Item Details

Notes From a Dead House

Fyodor Dostoevsky ; translated by Richard Pevear & Larissa Volokhonsky
Format
Book
Published
New York : Pantheon Books, 2015.
Edition
First edition
Language
Translated from the Russian
Uniform Title
Zapiski Iz Mertvogo Doma English
ISBN
9780307959591, 0307959597, 9780307949875, 0307949877, 9780307959607 (ebook)
Summary
"In 1849 Dostoevsky was sentenced to four years at hard labor in a Siberian prison camp for his participation in a utopian socialist discussion group. The account he wrote after his release, based on notes he smuggled out, was the first book to reveal life inside the Russian penal system. The book not only brought him fame but also founded the tradition of Russian prison writing. Notes from a Dead House (sometimes translated as The House of the Dead) is filled with vivid details of brutal punishments, shocking conditions, feuds and betrayals, and the psychological effects of the loss of freedom, but it also describes moments of comedy and acts of kindness. There are grotesque bathhouse and hospital scenes that seem to have come straight from Dante's Inferno, alongside daring escape attempts, doomed acts of defiance, and a theatrical Christmas celebration that draws the entire community together in a temporary suspension of their grim reality. To get past government censors, Dostoevsky made his narrator a common-law criminal rather than a political prisoner, but the perspective is unmistakably his own. His incarceration was a transformative experience that nourished all his later works, particularly Crime and Punishment. Dostoevsky's narrator discovers that even among the most debased criminals there are strong and beautiful souls. His story reveals the prison as a tragedy both for the inmates and for Russia; it is, finally, a profound meditation on freedom: "The prisoner himself knows that he is a prisoner; but no brands, no fetters will make him forget that he is a human being"" --
Description
xvi, 311 pages ; 25 cm
Notes
  • "This is a Borzoi book."
  • Includes bibliographical references.
Technical Details
  • Access in Virgo Classic

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    a| Dostoyevsky, Fyodor, d| 1821-1881, e| author.
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    a| Zapiski iz mertvogo doma. l| English s| (Pevear and Volokhonsky)
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    a| Notes from a dead house / c| Fyodor Dostoevsky ; translated by Richard Pevear & Larissa Volokhonsky.
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    a| First edition.
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    a| New York : b| Pantheon Books, c| 2015.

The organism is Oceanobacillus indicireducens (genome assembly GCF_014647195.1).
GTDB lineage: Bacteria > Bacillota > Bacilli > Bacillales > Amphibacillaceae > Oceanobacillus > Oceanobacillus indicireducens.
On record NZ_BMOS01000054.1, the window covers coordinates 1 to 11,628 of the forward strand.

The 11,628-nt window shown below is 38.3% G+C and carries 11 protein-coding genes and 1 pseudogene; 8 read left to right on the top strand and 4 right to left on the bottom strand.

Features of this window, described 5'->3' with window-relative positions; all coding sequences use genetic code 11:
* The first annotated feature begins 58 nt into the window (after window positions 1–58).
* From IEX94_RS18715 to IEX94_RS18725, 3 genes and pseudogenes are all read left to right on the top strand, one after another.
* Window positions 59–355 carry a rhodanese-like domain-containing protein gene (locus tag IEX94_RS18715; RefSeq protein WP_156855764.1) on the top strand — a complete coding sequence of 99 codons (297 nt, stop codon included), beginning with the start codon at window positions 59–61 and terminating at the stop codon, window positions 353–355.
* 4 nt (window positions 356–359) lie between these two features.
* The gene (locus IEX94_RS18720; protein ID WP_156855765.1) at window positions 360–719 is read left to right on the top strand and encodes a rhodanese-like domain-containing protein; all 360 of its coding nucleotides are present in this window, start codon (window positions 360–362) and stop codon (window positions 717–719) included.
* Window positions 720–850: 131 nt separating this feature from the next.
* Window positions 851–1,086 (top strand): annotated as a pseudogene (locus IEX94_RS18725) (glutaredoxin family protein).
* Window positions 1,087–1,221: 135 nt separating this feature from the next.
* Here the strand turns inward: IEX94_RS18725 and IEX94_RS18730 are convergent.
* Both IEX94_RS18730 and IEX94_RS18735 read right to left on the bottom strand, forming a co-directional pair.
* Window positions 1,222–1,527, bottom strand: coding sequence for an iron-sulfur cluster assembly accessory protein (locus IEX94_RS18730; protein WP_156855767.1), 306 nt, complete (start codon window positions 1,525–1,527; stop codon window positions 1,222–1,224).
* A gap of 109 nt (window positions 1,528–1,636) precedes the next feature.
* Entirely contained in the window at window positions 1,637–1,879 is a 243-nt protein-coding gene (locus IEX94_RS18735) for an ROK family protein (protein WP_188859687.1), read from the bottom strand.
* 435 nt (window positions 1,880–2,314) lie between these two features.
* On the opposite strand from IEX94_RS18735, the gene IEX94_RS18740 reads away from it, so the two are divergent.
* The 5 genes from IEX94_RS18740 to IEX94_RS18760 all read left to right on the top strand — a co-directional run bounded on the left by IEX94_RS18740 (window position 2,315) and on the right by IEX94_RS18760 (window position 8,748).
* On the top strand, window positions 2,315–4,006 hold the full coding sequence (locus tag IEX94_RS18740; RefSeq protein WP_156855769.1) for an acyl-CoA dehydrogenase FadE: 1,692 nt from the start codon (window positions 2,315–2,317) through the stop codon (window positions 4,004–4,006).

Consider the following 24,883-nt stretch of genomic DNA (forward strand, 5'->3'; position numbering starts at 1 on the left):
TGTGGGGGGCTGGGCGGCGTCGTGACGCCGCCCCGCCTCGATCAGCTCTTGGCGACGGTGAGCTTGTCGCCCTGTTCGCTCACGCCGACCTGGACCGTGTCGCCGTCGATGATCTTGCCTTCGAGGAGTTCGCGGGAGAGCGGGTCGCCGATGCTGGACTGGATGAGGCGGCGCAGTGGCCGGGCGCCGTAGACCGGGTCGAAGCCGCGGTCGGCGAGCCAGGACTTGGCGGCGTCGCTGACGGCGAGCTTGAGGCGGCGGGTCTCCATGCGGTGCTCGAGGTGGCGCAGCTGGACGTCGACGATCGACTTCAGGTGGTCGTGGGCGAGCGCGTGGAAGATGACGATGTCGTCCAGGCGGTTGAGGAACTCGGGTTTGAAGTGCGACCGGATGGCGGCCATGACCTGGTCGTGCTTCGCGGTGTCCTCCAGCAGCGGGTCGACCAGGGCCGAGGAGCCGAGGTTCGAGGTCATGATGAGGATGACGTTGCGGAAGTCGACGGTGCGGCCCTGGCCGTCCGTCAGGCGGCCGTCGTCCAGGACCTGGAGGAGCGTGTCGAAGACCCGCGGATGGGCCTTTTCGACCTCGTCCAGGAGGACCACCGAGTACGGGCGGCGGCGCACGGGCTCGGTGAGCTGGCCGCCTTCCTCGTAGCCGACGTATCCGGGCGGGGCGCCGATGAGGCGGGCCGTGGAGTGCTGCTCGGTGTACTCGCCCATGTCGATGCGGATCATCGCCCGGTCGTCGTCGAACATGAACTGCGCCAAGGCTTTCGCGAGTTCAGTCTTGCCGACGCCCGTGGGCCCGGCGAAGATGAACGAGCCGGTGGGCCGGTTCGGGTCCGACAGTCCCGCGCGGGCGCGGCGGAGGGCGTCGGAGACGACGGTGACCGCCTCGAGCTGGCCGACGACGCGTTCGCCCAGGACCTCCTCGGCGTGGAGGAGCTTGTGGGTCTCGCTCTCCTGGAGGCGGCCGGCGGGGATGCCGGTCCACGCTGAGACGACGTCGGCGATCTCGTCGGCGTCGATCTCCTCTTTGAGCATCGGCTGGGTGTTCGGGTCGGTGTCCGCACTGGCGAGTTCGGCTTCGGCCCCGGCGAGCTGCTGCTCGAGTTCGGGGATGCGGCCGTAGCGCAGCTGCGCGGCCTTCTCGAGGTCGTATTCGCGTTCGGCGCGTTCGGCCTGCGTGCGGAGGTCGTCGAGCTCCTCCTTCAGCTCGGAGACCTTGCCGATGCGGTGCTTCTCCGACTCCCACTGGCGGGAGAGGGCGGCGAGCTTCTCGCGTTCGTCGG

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    c| ©2015
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    a| xvi, 311 pages ; c| 25 cm
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    a| text 2| rdacontent
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    a| unmediated 2| rdamedia
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    a| "This is a Borzoi book."
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    a| Includes bibliographical references.
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    a| "In 1849 Dostoevsky was sentenced to four years at hard labor in a Siberian prison camp for his participation in a utopian socialist discussion group. The account he wrote after his release, based on notes he smuggled out, was the first book to reveal life inside the Russian penal system. The book not only brought him fame but also founded the tradition of Russian prison writing. Notes from a Dead House (sometimes translated as The House of the Dead) is filled with vivid details of brutal punishments, shocking conditions, feuds and betrayals, and the psychological effects of the loss of freedom, but it also describes moments of comedy and acts of kindness. There are grotesque bathhouse and hospital scenes that seem to have come straight from Dante's Inferno, alongside daring escape attempts, doomed acts of defiance, and a theatrical Christmas celebration that draws the entire community together in a temporary suspension of their grim reality. To get past government censors, Dostoevsky made his narrator a common-law criminal rather than a political prisoner, but the perspective is unmistakably his own. His incarceration was a transformative experience that nourished all his later works, particularly Crime and Punishment. Dostoevsky's narrator discovers that even among the most debased criminals there are strong and beautiful souls. His story reveals the prison as a tragedy both for the inmates and for Russia; it is, finally, a profound meditation on freedom: "The prisoner himself knows that he is a prisoner; but no brands, no fetters will make him forget that he is a human being"" -- c| provided by publisher.
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    a| Translated from the Russian.
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    a| Prisoners z| Russia (Federation) z| Siberia v| Fiction.
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    a| Prisons z| Russia (Federation) z| Siberia v| Fiction.
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    a| Pevear, Richard, d| 1943- e| translator.
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    a| Volokhonsky, Larissa, e| translator.
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    a| PG3326 .Z3 2015 w| LC i| X031706005 k| CHECKEDOUT l| STACKS m| CLEMONS t| BOOK

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